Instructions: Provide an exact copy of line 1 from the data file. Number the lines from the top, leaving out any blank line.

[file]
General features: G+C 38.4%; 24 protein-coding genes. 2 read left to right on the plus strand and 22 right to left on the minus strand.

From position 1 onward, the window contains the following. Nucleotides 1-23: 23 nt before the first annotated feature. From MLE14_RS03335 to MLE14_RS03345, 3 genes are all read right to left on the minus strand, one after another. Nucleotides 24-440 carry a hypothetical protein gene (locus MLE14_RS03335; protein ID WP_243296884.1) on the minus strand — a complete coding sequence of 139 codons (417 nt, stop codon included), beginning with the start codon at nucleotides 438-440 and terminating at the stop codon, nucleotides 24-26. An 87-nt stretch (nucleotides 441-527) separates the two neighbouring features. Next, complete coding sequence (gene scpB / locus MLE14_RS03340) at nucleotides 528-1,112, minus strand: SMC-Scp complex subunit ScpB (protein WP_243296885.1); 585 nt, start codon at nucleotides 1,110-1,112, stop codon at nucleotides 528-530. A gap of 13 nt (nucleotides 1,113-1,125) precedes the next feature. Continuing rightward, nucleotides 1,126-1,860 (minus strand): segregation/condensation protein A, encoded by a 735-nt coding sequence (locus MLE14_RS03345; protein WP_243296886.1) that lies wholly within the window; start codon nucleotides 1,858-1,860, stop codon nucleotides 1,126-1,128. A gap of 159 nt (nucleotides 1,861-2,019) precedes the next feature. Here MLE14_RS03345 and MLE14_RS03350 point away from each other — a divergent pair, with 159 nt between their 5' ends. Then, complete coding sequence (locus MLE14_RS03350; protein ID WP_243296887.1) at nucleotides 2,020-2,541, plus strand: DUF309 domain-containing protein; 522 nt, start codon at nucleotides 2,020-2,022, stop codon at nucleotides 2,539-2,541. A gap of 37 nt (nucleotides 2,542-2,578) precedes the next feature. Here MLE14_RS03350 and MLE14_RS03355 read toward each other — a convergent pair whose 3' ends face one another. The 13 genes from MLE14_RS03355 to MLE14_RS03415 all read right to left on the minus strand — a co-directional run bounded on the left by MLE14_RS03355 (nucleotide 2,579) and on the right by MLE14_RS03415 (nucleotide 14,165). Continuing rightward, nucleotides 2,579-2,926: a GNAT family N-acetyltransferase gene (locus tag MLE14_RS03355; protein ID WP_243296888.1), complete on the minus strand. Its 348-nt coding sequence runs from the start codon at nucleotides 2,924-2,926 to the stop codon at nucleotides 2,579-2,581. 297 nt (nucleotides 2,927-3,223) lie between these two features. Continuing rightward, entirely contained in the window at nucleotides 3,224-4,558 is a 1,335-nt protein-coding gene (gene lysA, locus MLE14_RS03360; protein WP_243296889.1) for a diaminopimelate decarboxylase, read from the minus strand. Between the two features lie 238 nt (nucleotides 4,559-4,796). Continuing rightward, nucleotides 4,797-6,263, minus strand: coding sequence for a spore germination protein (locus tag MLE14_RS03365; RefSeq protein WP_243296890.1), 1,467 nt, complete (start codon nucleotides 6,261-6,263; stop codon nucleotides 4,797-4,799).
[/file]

General features: G+C 38.4%; 24 protein-coding genes. 2 read left to right on the plus strand and 22 right to left on the minus strand.